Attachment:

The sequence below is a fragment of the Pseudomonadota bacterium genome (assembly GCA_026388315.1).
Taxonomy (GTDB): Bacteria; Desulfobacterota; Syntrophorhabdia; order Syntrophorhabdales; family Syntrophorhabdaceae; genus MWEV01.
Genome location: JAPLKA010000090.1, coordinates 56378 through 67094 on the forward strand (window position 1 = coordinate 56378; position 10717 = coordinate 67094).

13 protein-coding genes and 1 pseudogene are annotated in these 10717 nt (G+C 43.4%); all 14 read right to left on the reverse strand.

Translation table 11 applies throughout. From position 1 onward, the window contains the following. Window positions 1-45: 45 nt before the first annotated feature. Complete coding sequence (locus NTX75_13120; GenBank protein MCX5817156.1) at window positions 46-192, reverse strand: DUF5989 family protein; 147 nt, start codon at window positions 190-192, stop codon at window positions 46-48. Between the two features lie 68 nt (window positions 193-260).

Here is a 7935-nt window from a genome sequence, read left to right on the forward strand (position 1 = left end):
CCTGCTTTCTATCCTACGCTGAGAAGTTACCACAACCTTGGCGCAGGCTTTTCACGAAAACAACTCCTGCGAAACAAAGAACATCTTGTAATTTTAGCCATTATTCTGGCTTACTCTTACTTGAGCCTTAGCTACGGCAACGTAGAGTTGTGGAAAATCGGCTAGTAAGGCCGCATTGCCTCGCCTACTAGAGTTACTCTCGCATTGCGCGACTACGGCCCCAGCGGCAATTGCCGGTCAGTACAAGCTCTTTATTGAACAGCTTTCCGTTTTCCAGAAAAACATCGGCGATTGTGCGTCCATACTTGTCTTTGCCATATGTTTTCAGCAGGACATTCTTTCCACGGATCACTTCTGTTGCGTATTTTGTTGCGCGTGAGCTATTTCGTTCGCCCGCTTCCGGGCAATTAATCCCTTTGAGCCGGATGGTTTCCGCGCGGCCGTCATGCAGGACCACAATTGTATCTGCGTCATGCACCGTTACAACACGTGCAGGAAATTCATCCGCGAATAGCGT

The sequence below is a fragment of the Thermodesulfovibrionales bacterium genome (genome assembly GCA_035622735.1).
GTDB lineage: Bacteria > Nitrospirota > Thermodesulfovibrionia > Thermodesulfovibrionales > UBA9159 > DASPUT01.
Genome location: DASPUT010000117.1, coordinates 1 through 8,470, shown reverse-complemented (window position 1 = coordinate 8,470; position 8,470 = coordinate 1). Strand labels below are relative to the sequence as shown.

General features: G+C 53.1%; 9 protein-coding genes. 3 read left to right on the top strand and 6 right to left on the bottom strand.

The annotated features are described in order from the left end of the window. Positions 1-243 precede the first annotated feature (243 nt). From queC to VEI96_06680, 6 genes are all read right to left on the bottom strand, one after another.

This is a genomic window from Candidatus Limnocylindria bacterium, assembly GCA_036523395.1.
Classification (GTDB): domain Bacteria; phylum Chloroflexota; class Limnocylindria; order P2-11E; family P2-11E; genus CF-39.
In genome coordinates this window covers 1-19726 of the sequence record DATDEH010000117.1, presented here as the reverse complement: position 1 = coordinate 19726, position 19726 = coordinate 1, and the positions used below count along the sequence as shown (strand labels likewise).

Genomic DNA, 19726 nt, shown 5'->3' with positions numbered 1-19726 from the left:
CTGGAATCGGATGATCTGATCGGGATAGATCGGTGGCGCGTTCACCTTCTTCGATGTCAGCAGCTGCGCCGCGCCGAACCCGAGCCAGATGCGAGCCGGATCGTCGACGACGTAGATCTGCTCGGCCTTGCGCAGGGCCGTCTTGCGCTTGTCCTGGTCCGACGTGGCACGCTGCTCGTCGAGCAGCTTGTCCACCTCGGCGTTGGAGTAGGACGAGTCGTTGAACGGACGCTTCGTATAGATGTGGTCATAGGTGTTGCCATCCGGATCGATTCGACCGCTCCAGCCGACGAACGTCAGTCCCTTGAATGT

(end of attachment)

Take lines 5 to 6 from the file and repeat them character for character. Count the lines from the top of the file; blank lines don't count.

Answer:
Translation table 11 applies throughout. From position 1 onward, the window contains the following. Window positions 1-45: 45 nt before the first annotated feature. Complete coding sequence (locus NTX75_13120; GenBank protein MCX5817156.1) at window positions 46-192, reverse strand: DUF5989 family protein; 147 nt, start codon at window positions 190-192, stop codon at window positions 46-48. Between the two features lie 68 nt (window positions 193-260).

Here is a 7935-nt window from a genome sequence, read left to right on the forward strand (position 1 = left end):